The beauty in campaign art

Good People, we are into 2019, and with January, that hectic political promotion period again when our domains vibrate from the din of political shouts.

Amid sips at bars, sermons in church, tea at restaurants or tears at burial sites, tongues wag loose and the social slate gets more than requested. 

It is so easy to shut ears out to the party-political verses traversing our oblongata in this time of ear-splitting venom-scented political vuvuzelas!

But from a window of art, the campaign period should never be a period of distress or growing hatred, but a sweet stretch of time for the execution of inventive pieces.

Be not cheated that Malawians have no right to a bite of such political art pizzas! We have stories to tell as well as the dental art power to enjoy the menus, even at the highest heights of foreign soils!

That is why Malawi’s ‘art ambassador,’ the multi discipline visual artist Massa Lemu did not wait for January 2019 to turn up with his visibly politically inspired project ‘He Who Gave Us Teeth Should Give You Art to See: A Patois Bourgeois P.artyManifetso.’

The project, as witty as it is provocative, is a tongue-in-cheek artistic summation of a typical African campaign period as ‘one of deceit and plastered with the exclusive league’ staking time off their golden tables to while down to common grazing grounds to win support.

Whatever you make of Lemu’s line, his art is a work of wonder. In his world of art, he ‘forms’ his own political outfit called‘Patois Bourgeois P.arty’ whose life through the campaign trail negotiates the bends of the not-so-absent happenings of the period, including trickery and beliefs about Juju!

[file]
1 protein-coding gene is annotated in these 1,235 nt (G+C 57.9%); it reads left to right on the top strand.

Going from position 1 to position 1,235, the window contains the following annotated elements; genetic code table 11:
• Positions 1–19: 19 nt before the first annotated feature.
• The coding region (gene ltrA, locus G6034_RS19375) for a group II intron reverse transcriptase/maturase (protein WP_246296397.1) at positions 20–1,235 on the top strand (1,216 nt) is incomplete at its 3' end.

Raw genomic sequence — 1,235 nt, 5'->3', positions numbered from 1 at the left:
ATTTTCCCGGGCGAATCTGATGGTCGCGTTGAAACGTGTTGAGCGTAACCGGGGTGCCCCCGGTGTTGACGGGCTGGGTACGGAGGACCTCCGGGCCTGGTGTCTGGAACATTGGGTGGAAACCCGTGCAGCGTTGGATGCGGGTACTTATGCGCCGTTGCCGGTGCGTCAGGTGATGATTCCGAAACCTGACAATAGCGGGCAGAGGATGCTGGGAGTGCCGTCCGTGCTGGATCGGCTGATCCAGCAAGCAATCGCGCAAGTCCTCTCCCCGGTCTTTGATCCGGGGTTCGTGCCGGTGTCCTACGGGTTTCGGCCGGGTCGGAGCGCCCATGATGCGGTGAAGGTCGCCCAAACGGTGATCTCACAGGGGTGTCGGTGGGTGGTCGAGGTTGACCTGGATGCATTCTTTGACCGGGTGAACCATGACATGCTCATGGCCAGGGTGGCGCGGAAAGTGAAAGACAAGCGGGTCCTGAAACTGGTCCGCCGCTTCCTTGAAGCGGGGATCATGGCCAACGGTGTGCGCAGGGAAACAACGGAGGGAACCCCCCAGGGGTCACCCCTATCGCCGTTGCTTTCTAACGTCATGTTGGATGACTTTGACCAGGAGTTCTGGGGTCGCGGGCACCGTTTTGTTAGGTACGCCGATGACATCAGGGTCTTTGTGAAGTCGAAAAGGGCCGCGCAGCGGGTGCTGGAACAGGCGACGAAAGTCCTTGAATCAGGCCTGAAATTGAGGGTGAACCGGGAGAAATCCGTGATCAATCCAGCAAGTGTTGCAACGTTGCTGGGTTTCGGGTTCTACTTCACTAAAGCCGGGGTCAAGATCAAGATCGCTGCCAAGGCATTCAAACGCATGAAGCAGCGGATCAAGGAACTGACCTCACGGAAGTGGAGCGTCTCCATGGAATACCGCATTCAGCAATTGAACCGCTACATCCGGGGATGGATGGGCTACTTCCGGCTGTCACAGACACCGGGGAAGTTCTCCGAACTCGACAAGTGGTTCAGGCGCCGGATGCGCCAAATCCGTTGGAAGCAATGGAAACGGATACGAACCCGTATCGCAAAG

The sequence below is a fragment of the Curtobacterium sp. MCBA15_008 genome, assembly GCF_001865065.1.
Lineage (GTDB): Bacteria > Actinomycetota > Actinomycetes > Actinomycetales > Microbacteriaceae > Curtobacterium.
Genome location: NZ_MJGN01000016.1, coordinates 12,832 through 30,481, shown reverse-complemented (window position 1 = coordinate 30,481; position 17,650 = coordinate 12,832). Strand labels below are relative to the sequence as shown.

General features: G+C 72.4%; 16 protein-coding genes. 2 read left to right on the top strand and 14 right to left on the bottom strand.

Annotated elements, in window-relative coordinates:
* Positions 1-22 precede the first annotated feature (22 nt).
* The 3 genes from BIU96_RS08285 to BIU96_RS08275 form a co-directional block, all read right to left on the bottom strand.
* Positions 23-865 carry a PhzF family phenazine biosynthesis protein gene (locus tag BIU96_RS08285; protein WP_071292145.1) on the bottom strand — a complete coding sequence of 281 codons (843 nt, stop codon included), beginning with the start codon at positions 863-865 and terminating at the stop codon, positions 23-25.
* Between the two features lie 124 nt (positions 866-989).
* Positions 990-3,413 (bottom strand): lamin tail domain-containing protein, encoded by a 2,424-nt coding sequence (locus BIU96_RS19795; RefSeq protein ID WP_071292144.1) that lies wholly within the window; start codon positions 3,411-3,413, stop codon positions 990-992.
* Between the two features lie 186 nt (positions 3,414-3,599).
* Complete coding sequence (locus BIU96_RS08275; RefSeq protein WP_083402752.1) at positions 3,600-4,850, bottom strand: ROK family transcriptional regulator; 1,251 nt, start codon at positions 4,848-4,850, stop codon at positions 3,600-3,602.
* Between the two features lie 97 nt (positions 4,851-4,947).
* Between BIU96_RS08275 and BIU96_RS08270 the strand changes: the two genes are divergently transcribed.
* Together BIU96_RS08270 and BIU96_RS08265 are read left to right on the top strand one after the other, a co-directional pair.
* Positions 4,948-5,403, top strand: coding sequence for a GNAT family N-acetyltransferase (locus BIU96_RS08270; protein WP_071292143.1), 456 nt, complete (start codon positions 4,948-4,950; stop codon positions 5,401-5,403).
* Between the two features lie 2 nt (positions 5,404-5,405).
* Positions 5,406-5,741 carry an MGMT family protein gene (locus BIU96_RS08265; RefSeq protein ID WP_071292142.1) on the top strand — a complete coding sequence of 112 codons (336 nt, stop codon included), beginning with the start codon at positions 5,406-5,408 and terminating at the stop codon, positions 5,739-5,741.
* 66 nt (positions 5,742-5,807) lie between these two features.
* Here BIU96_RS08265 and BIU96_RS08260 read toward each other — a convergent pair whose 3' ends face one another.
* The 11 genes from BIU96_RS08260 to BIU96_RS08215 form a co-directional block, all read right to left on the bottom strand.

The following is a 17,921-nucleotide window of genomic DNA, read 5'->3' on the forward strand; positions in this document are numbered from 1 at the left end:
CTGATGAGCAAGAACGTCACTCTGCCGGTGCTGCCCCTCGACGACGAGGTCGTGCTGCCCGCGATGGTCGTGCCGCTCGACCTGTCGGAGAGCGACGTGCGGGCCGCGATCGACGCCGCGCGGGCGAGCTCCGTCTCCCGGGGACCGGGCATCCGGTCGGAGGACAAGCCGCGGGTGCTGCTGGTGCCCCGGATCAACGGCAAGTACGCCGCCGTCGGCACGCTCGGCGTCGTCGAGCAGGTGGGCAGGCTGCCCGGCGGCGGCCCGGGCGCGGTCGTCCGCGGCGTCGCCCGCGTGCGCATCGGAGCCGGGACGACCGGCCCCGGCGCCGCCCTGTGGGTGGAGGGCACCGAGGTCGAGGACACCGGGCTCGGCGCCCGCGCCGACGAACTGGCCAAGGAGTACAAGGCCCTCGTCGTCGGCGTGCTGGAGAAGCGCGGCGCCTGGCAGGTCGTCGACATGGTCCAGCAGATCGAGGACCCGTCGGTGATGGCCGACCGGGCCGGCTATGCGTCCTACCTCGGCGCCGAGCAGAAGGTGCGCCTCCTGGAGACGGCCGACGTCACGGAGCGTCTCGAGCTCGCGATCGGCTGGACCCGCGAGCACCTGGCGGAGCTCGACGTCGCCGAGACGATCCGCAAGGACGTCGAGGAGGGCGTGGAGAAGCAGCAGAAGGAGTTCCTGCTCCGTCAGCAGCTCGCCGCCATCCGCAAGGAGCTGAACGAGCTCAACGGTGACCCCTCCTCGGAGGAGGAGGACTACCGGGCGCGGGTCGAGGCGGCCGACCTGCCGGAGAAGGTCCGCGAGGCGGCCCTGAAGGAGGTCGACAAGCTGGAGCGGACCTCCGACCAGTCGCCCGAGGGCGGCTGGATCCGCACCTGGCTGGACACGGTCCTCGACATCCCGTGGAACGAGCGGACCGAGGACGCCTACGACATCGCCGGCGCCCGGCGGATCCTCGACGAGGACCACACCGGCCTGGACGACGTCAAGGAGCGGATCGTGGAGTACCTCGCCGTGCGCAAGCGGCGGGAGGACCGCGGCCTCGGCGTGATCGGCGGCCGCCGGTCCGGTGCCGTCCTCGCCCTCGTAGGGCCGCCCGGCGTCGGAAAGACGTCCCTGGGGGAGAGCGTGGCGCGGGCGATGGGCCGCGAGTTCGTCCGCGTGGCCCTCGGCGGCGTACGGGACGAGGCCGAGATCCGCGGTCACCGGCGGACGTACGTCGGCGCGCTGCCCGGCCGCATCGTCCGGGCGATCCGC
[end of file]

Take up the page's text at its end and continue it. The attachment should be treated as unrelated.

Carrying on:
Lemu’s work, inspired by elections and campaign in particular, has attracted lots of patrons and evaluators in the distant lands across the seas where he is now plying his trade. The project has won good adjectives and with them Malawi it makes to world of applause.

Lemu’s case is only a decorated fingernail on a hand that is an art-rich campaign interval!

I, therefore, look forward to mimickers who with no malice or ridicule [but just art!] ‘sweetly impersonate’ Malawi’s presidents, past and present, to come up with educative, informative and entertaining art.

Let’s have them, in borrowed voices, record messages encouraging a non-violent campaign period!

Nkolokosa Township in Blantyre boastsof  an artist who, beyond his audio and language challenges, communicates his mind through portraits of leaders past and present. What does he have in store on the road to May 2019? Can he, through his strokes of pencil and hired by befitting organisations, speak for people with challenges on matters that affect them in elections?

Do you remember the great political party music composers of the Mbumba za Kamuzu era? What about Mai Chiponda of the unmatched Sendera fame? Why none of the arts awards have not honoured them is beyond my understanding.

What about Lucius Banda and his Yellow song?

Isn’t campaign then beautiful for arts?  

Do you remember the departed stage drama magicians Du Chisiza Junior and Gertrude Kamkwatira who used to bewitch audiences with politically centred acts too rich in direction and democratic debate? What would Du or Gertrude throw on stage today? I leave that to your imagination!

Would you, therefore, wake up one morning to curse the pedestal that is art on a road that is a campaign period? n

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